The ART clinic established by RMF in Bidibidi Refugee Settlement is growing steadily, and additional patients are reached through outreaches and RMF-supported health centers outside of the settlement. During the reporting period, 91,752 clients were tested for HIV/AIDS (70,038 refugees and 21,714 nationals). 53 tested HIV-positive. During counseling sessions, all patients are encouraged to practice safe lifestyles, and those who are HIV-positive are encouraged to enrolled in ART.
Partnership with UNHCR
Funds Entrusted to RMF
RMF is building a relationship of strong trust with UNHCR. For instance, IGAD funds given to UNHCR for implementation of HIV/AIDS and TB related activities in the refugee settlements of West Nile have been entrusted to RMF for implementation. RMF was entrusted with these funds because of our visibly exceptional performance; UNHCR has confidence that the work will be completed and well done. 962,957 condoms were distributed through community outreach and the STI clinic.
Partnership with Direct Relief
During the reporting period, RMF Uganda’s team also coordinated and received two donated consignments of medicine: one from Direct Relief International and another from World Children’s Fund. These additional medicines helped support program operations immensely.
Nutrition Program for Mothers
Benefiting More Than 550 Mothers
RMF’s work in Bidibidi Refugee Settlement also is attracting more partners who have offered contributions to the refugee program through RMF. For instance, Convoy of Hope is funding a nutrition program for pregnant and lactating women (PLW) through RMF. Currently, over 577 mothers are benefiting from the program (281 in Zone 1, 150 in Zone 3, and 146 in Zone 4).
Since 2009, RMF has been working to help the people of South Sudan recover from decades of civil war, which destroyed much of the country’s infrastructure and healthcare system. RMF initiated, co-founded, and continues to support the Juba College of Nursing and Midwifery, supports the Juba Teaching Hospital, and in December 2014, became the UNICEF implementing partner for malnutrition treatment and prevention in Jonglei State and the greater Pibor Administrative Area. Even after renewed fighting broke out in July 2016, RMF’s in-country teams have continued these programs. RMF has also been providing health services, school support for children, and vocational training to South Sudanese refugees in Uganda’s Kiryandongo Refugee Settlement since 2008, and was appointed UNHCR Health Implementing Partner in 2014.
To accommodate the large numbers of South Sudanese refugees fleeing to Uganda (between July 1, 2016 and September 21, 2016, there were 163,540 new arrivals), the Ugandan Office of the Prime Minister (OPM) and the UNHCR, in partnership with RMF and other organizations, opened the new Bidibidi Refugee Settlement on August 5, 2016. Bidibidi is located near the South Sudanese border in the Yumbe district of West Nile, Uganda, and has the capacity to support 180,000 refugees. Bidibidi is being built from the ground up, and during August 2016, 31,902 refugees were relocated to the settlement. Real Medicine Foundation is the main UNHCR Health Implementing Partner for Bidibidi Refugee Settlement, and between August 5, 2016 and August 31, 2016, 5,331 patients were treated at RMF’s health clinic.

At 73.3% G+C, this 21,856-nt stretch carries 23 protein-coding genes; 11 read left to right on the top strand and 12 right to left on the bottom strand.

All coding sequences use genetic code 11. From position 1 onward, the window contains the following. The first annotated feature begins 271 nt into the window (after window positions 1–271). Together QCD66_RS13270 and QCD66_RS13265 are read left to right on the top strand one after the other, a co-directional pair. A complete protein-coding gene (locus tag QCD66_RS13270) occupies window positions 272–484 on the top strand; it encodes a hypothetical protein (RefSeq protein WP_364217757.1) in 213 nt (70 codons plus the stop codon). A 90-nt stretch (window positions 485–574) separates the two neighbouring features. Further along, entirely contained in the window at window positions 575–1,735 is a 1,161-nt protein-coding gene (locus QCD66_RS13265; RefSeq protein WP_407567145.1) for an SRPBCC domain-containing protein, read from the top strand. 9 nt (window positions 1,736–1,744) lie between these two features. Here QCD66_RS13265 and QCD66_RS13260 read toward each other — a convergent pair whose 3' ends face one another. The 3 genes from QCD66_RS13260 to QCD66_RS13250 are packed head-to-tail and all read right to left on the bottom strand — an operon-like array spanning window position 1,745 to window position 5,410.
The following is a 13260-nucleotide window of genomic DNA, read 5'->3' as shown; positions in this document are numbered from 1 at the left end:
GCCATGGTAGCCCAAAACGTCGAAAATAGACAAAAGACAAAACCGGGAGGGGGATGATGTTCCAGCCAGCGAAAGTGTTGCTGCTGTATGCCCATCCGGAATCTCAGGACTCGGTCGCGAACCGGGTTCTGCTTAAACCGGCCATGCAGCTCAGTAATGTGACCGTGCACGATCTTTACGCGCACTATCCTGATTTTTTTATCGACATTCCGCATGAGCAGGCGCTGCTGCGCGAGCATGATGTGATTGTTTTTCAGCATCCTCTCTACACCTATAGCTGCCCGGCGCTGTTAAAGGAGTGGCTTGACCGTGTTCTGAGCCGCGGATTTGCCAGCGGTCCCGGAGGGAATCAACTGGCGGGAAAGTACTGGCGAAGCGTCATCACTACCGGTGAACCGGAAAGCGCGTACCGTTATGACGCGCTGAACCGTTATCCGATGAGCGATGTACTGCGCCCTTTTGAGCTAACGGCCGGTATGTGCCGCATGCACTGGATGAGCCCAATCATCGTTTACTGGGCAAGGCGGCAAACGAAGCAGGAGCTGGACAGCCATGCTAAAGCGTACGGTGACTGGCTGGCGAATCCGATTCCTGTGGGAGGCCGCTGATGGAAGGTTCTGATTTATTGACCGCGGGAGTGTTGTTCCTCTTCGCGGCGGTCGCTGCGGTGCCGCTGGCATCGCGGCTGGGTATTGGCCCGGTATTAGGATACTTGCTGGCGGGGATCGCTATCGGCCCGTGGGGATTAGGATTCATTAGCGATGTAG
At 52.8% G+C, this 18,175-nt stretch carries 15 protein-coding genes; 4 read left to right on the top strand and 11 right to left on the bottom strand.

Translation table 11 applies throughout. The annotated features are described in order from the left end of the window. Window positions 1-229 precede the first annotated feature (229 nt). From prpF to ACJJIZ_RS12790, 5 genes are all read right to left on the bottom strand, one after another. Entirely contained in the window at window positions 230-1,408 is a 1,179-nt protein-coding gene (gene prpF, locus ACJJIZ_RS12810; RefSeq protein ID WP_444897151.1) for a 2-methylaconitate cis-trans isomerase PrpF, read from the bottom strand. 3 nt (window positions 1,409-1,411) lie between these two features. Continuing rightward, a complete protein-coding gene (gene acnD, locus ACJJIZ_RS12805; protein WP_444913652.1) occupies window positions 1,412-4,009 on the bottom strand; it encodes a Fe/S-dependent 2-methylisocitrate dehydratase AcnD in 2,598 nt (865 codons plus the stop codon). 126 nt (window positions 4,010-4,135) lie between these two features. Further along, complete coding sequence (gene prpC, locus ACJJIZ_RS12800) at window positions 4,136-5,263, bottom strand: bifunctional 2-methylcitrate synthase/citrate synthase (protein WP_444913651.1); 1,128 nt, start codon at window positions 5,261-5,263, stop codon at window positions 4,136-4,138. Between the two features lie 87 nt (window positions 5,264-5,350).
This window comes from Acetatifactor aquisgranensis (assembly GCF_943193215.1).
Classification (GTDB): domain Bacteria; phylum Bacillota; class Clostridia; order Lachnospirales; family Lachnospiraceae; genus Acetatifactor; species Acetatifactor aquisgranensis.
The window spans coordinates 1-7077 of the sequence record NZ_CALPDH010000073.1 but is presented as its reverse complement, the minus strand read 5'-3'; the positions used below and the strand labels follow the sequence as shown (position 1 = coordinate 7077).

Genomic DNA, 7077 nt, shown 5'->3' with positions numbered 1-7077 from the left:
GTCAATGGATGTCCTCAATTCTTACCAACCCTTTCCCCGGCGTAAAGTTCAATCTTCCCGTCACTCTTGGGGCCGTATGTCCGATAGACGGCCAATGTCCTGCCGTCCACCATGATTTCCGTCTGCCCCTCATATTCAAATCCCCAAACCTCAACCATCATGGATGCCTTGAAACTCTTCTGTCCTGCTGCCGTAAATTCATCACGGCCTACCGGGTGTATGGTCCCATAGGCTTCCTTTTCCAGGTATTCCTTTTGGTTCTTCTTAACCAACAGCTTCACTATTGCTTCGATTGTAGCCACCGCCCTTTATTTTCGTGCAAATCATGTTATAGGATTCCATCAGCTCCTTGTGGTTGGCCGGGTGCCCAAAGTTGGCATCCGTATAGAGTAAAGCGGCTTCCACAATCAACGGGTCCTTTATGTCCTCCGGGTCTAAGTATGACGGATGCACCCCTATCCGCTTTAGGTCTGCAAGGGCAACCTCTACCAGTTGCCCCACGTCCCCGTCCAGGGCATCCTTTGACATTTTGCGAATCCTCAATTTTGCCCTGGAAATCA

- To provide residents of Bidibidi Refugee Settlement with high quality primary health care
- To maintain easily accessible, fully staffed, fully stocked health clinics
- To provide referrals to secondary and tertiary care centers when needed
- To provide health education and early detection through health outreaches
- To provide support to Yumbe District Hospital
Click to enlarge
The Construction of Four Permanent Health Centers
Continuing to Expand Services
The construction project includes 4 permanent health centers, each with 4 buildings: An Outpatient department, Maternity ward, General ward, and staff house. Each health center will include a pit latrine with 6 stalls and each staff house will include a pit latrine with 2 stalls. The construction also includes 6 bath shelters for patients at each site and 2 bath shelters for staff at each site.
Orthopedic Department Opened
Success in 6 Months
Due to the increased number of cases requiring an orthopedic expert, RMF opened an Occupational Therapy/Physiotherapy department in Bidibidi Reception Health Centre III so that all orthopedic cases can be handled within the settlement. Since the establishment of the department 6 months ago, the department has registered the following successes:
Physiotherapy & Orthopedic Services
3,522 patient consultations were provided during the department’s 6 months of operation, with an average of 147 consultations weekly, 587 consultations monthly. *11,280 consultations were provided during the department’s 6 months of operatio*n, with an average of 470 consultations weekly, 1,880 consultations monthly. Patients presented with fresh fractures, both closed and open. 67% were closed (simple) fractures and 33% were open (compound) fractures.
Cases of Head Injury
180 head injuries were seen during the department’s 6 months of operation, of which 60 were open head injuries successfully referred to Arua Regional Referral Hospital. The most common causes of head injury were domestic and gender-based violence, falling from a height (especially among children), and traffic accidents (especially among boda [motor bike] cyclists.